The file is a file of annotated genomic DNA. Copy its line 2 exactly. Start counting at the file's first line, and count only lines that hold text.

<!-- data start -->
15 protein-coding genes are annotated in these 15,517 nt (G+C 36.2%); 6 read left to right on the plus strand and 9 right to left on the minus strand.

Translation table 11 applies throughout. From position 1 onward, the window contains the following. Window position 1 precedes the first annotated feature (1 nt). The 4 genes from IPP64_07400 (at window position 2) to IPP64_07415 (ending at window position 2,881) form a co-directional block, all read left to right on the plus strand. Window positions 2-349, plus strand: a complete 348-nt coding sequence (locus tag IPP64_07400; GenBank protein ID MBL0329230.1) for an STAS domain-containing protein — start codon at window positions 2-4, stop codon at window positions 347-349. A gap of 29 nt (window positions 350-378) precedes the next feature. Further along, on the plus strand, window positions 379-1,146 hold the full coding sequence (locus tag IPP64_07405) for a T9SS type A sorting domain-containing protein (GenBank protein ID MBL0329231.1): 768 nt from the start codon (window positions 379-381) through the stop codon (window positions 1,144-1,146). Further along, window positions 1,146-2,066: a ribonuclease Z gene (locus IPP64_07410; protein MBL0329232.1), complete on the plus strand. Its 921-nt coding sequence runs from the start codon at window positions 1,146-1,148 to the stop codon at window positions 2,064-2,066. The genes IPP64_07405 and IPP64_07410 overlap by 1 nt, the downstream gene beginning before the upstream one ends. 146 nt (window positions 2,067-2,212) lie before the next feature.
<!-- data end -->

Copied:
Translation table 11 applies throughout. From position 1 onward, the window contains the following. Window position 1 precedes the first annotated feature (1 nt). The 4 genes from IPP64_07400 (at window position 2) to IPP64_07415 (ending at window position 2,881) form a co-directional block, all read left to right on the plus strand. Window positions 2-349, plus strand: a complete 348-nt coding sequence (locus tag IPP64_07400; GenBank protein ID MBL0329230.1) for an STAS domain-containing protein — start codon at window positions 2-4, stop codon at window positions 347-349. A gap of 29 nt (window positions 350-378) precedes the next feature. Further along, on the plus strand, window positions 379-1,146 hold the full coding sequence (locus tag IPP64_07405) for a T9SS type A sorting domain-containing protein (GenBank protein ID MBL0329231.1): 768 nt from the start codon (window positions 379-381) through the stop codon (window positions 1,144-1,146). Further along, window positions 1,146-2,066: a ribonuclease Z gene (locus IPP64_07410; protein MBL0329232.1), complete on the plus strand. Its 921-nt coding sequence runs from the start codon at window positions 1,146-1,148 to the stop codon at window positions 2,064-2,066. The genes IPP64_07405 and IPP64_07410 overlap by 1 nt, the downstream gene beginning before the upstream one ends. 146 nt (window positions 2,067-2,212) lie before the next feature.